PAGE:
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Jimmy Johnson speaks out about Dez Bryant

Former Cowboys coach Jimmy Johnson says Dez Bryant yet to prove he's worth the trouble for Dallas.

DALLAS — Former Cowboys coach Jimmy Johnson said receiver Dez Bryant has yet to prove he's worth the off-field trouble he's brought upon himself and the team.


"Time will tell," Johnson said Wednesday during a press conference at a Dallas hotel. "I don't think you can say yes or no right now. Up to this point, we don't know. He's just a young guy that hasn't really done it."


Johnson, who coached the Cowboys to two Super Bowl wins in the 1990s, was back in Dallas to speak at the PwC SMU Athletic Forum.


His appearance coincided with the latest controversy surrounding Bryant: a reported set of rules designed to reign in the young receiver's off-field troubles.  The rules, including a curfew and a security detail, were later denied by Cowboys owner Jerry Jones.


Since joining the Cowboys in 2010, Bryant's off-field troubles have ranged from financial disputes and run-ins with mall security, to a recent charge of domestic violence involving his mother.


For Johnson, who coached the Cowboys from 1989 to 1993, Bryant's off-field behavior has likely affected his on-field production.


"I think he's an extremely talented player who's underachieved, and he's got to get better. I'm not too sure some of the off-the-field distractions haven't taken away from his performance. I know he's had some injury problems, but sometimes that all goes hand-in-hand, too. I think sometimes attitude has a lot to do with whether a guy's hurt," Johnson said.


"Everybody's waiting for him to show what he's capable of doing. This is just me being an outsider, looking from afar."


During his tenure with the Cowboys, Johnson was known for treating his star players differently from the rest of the team.


"You had to treat guys different," Johnson said. "For instance, I could scream and holler at Michael Irvin, when he got out of line, in front of the team. But I couldn't scream and holler at Charles [Haley] or Emmitt [Smith] in front of the team, because Charles would sull up and go into a shell. My counseling had to be one-on-one with him."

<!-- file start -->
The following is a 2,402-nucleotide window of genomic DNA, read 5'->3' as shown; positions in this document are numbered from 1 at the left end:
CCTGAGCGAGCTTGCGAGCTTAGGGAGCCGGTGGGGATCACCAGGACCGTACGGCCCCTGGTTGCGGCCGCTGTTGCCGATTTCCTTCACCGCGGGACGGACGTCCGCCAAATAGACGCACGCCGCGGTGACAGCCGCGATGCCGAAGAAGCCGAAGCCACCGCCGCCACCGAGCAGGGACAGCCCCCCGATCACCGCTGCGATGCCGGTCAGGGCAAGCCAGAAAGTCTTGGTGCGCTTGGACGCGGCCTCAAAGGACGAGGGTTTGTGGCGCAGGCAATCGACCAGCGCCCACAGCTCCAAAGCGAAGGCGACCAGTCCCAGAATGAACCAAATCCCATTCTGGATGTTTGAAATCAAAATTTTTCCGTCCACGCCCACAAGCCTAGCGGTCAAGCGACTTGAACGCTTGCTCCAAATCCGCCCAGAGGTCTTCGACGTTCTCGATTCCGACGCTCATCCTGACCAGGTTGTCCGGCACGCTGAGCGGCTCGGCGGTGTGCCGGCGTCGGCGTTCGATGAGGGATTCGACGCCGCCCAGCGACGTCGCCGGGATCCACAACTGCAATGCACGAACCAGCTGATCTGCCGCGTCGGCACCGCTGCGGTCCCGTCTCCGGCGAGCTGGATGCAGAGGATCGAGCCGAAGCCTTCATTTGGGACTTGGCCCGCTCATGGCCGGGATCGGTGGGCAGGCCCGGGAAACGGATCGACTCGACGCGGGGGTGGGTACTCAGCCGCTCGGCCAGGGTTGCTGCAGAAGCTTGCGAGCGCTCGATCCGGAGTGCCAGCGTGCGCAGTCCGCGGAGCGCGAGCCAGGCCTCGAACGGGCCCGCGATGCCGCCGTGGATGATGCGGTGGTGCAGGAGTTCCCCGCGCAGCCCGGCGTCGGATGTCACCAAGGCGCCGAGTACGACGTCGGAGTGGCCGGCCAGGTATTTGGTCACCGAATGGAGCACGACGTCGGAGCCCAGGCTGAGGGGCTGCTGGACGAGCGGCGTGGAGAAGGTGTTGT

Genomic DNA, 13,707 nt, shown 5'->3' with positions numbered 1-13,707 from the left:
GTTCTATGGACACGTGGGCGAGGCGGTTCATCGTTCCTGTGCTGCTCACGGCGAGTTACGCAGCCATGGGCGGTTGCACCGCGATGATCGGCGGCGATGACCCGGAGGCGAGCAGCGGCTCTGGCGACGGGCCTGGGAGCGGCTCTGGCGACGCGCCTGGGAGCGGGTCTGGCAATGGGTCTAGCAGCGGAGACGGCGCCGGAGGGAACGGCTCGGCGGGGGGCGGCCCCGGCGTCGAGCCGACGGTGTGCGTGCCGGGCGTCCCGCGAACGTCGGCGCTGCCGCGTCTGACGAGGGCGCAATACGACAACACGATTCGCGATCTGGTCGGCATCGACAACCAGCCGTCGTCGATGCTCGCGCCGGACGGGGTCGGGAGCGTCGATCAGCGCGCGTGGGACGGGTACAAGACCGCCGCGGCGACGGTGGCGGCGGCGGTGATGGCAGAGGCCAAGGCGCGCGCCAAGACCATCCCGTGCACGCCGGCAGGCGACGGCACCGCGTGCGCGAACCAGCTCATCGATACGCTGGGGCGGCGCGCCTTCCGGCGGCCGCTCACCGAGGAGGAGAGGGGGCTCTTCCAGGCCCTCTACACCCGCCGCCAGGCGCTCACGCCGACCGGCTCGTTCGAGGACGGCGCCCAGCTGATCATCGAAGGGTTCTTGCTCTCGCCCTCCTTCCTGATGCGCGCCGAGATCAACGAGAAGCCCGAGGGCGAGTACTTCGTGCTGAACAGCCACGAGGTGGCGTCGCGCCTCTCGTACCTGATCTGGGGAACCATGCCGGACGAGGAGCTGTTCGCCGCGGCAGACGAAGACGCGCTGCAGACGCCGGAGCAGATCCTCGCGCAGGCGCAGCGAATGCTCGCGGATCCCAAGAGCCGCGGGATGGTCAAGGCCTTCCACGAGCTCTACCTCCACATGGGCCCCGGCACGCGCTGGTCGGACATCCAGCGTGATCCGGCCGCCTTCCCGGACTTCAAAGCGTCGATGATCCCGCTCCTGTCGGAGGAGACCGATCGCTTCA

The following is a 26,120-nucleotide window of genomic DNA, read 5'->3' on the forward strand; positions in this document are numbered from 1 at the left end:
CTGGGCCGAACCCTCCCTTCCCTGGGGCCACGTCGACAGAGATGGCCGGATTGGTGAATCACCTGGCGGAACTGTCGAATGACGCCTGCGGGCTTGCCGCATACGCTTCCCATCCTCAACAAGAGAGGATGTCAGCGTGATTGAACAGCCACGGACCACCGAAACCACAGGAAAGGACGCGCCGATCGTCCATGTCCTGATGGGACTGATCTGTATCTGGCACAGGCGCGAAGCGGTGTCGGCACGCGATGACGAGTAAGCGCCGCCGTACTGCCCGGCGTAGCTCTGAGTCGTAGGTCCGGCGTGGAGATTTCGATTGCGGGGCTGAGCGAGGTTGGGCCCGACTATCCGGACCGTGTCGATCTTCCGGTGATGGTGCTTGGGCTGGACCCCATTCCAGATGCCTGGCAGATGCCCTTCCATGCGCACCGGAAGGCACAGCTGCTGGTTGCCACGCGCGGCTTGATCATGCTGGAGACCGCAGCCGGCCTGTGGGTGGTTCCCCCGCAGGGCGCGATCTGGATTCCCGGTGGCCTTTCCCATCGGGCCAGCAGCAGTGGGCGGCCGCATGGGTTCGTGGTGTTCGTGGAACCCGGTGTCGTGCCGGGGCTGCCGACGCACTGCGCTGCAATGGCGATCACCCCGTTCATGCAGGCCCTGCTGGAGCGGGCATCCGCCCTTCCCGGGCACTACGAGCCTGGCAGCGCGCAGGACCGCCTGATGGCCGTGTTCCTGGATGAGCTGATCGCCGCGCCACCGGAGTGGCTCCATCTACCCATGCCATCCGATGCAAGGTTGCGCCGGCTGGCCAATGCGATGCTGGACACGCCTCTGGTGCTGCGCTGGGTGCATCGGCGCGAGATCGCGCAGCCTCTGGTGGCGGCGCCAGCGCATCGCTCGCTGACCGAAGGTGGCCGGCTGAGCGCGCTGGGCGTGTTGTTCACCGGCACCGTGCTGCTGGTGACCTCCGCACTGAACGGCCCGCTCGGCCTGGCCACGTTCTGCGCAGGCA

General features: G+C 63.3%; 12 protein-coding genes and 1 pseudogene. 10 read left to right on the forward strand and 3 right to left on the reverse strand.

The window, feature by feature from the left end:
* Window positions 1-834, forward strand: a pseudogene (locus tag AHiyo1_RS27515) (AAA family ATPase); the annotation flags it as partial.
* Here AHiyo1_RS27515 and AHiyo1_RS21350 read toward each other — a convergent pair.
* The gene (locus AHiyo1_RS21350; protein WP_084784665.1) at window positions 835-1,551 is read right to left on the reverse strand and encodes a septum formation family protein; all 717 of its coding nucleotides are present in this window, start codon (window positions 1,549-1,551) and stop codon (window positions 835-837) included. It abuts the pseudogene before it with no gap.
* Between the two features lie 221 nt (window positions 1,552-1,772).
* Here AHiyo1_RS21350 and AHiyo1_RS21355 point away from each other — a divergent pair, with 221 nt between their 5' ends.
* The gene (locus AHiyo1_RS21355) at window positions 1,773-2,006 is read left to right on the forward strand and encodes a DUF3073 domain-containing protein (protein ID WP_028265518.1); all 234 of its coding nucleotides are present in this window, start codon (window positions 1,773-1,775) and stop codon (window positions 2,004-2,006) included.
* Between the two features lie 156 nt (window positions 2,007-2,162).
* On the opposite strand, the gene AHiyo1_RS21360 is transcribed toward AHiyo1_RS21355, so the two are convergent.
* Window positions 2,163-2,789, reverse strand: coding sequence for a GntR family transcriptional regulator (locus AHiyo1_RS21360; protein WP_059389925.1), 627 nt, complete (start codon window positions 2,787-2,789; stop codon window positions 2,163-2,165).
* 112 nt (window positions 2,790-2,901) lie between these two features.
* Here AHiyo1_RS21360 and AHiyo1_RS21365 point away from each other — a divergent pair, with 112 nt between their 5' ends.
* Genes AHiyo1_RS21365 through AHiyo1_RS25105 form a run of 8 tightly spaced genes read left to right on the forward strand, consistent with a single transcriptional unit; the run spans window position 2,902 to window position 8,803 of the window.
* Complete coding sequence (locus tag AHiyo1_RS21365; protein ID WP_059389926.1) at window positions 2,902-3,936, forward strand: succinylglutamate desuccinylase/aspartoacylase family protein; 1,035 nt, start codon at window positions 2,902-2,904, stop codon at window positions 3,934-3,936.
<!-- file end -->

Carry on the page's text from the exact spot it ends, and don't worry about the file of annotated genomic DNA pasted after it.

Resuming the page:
Johnson indicated he likely would go to the same lengths the Cowboys apparently have to keep Bryant focused on football.


"The type of head coach that I was, I was going to go to the very last mile to give them a chance — if they were talented," Johnson said, then laughed. "If they weren't talented, I wasn't going to. I might not give them a second chance if they weren't talented. But hey, that's life."


Johnson currently shares his football expertise on Sundays as an analyst on Fox's NFL pregame show. But as a coach, he often made use of his psychology degree.


"You had to treat everybody differently," Johnson said. "If you're going to push the right buttons, if you're going to get the most out of everybody in your organization, then you've got to treat them differently. You can't treat everybody the same because there's no two people alike."


Johnson also offered his opinion of current Cowboys coach Jason Garrett, who was a backup quarterback for him in Dallas.


"I think he went through some growing pains as far as being a head coach," Johnson said. "A lot of times when a guy's an assistant coach for years, you don't realize the decisions and what you've got to do as a head coach. It's a different world, especially in professional football."


Johnson repeated his belief that head coaches should not be coordinators, too. Garrett calls the offensive plays for the Cowboys. However, Johnson said that ultimately a head coach has to be true to himself.


"I've said for years the ideal way is for the head coach to be an overseer, to have his hand in all phases," Johnson said. "I think Jason's growing, he's getting better. And that's what happens — the more you're in that job, the better you're going to be."


Johnson said he has some great memories of Dallas, where he coached the Cowboys to wins in Super Bowls XXVII and XXVIII. He cherishes the relationships he had in Dallas, although since a falling out with Jones led to his resignation, he rarely returns to the area.


"When I was coaching here, we were so bad there at first it was just night and day trying to get this team ready," Johnson said.


"I really didn't have any activity away from Valley Ranch (the Cowboys' practice facility). I took my assistant coaches over to On The Border (a chain Mexican restaurant) and we'd have a couple of beers on Friday afternoon, but other than that, I did my TV show on Thursday nights, and that's the only two times I ever even saw Rhonda (Rookmaaker, his then-fiance and current wife).


"People have asked me, ‘Well, where'd you live?" I said well, four blocks from the complex. I really didn't get to see much of Dallas when I was here."


Follow Keith Whitmire on Twitter: @Keith_Whitmire